By Lindsay Smith
Last week we had something happen that still has me shaking my head. We placed a home on the market for sale that was needing some TLC. Actually, the home was in need of a considerable amount of tender loving care. It had knob and tube wiring, needed new baths, kitchen, flooring, wall repairs, and someone to remove the duct tape from the kitchen wall. We priced the home $70,000 lower than a comparable sale that was completely renovated, to compensate for the needed work. What happened next was the head shaker. We had over 200 groups through the home and over 20 offers. The home sold $25,000 more than the fully renovated home we used as a comparison.
Why is this happening? Homes needing work selling for more than renovated homes? The reason is very easy to come to terms with. The demand for homes is stronger than we have seen in years. Not only that, the number of homes available is very low and causing buyers to move quickly to purchase. And yes, in an “inventory-shy” market, homes with flaws become attractive with little else for buyers to purchase. At the end of August, we had 160 detached homes for sale in Oshawa. A year ago, we had 344, meaning we currently have less than half the amount of homes for sale compared to last year. This is a perfect storm for sellers.
Let’s dig into what this means breaking down why a home that needed major work sold with such buyer response.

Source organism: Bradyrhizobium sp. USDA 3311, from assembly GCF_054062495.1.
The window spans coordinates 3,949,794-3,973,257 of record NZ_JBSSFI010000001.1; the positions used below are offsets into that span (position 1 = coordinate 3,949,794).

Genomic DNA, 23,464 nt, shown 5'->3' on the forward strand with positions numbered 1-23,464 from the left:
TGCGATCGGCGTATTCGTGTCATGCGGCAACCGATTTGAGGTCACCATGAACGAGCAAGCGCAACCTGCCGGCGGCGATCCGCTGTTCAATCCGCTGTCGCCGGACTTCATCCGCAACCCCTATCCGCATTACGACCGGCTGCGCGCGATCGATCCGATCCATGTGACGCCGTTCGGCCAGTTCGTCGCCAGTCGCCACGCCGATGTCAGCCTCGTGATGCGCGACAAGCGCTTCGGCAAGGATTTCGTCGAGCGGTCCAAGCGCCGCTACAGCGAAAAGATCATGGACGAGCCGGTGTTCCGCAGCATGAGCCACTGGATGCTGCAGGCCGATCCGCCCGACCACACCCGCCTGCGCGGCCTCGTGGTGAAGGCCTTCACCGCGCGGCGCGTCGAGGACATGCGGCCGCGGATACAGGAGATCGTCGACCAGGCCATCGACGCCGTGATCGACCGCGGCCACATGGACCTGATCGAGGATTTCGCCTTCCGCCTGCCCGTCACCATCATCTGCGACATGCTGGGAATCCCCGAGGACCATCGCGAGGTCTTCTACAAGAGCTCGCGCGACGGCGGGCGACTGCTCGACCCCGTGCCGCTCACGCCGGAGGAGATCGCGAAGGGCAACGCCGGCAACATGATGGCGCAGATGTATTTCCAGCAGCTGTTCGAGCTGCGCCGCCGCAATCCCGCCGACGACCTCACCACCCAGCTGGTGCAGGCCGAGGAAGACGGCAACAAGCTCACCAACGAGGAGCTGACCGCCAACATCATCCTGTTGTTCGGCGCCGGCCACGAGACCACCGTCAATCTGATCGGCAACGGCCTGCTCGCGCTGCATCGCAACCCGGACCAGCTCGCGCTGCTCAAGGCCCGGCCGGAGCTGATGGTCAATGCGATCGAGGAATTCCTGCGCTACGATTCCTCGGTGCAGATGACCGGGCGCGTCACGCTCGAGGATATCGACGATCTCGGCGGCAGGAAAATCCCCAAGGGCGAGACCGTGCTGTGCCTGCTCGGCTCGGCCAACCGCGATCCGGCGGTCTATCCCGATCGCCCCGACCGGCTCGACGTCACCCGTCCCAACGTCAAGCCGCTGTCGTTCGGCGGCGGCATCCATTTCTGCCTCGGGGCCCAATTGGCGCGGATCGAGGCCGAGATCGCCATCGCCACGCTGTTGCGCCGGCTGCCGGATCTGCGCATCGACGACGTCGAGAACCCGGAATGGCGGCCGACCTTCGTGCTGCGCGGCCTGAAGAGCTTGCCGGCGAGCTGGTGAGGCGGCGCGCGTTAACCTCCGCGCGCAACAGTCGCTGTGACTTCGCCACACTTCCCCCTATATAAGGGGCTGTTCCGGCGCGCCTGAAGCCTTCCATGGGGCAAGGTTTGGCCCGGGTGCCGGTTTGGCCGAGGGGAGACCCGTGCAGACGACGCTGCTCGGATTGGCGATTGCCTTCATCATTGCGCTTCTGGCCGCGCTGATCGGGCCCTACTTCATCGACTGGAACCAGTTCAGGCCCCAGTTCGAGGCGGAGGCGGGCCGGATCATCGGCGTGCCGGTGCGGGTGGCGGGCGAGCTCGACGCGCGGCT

I have met many homeowners who are hesitant to sell their properties, feeling their homes are in need of renovations they are not prepared, or can afford to complete. Some of the reasons homeowners have shared that would cause them to not sell their homes can be summed up in a short list:
- Home is on a busy street or the town or region is planning on major road repairs.
- Home has foundation or water issues.
- The neighborhood is changing with commercial or high-density residential development.
- Landscaping issues such as grubs, water pooling or cracked driveways
- Major items need replacement, such as furnace, air conditioning, shingles and/or windows.
- Bathrooms and/or kitchens need renovation or replacement
- Neighbour issues.
- Electrical issues such as aluminum or knob and tube wiring
Many homeowners who are living with some of these issues can be left feeling that their home may be difficult to sell, or even not saleable. The above example shows that in the current market, buyers are willing to either overlook or take into consideration flaws a home may have and still move forward to purchase the property.
For the past 36 years, when I gather information on a property to help a homeowner determine market value, I have balanced positive features with the cost of repairing or replacing the areas that need attention and come up with an adjusted price that a buyer would pay for the property. This is done (similar to the process bank appraisers use) by comparing the property to other homes and then adjusting for features or deficiencies. What happens in a low inventory market like we are currently experiencing is that buyers with few homes to choose from are more agreeable to purchasing a home with flaws and doing the work once they own the home. I feel it is still prudent to price homes based on neighbouring sales and features, both good and flawed, but in many cases, buyers will bid the home up in value to the be the top offer.
This is the perfect storm: little to choose from, buyers with a need to buy, and homes selling quickly.
If you have a home you feel has any of the above “flaws,” and you are pondering selling, my advice is to reach out to a full time real estate representative and explore the possibility of selling. You may be surprised at what you learn.
If you have any questions about the above information, or if you see a real estate emergency on the horizon, I can be reached at email@example.com.
Keller Williams Energy Brokerage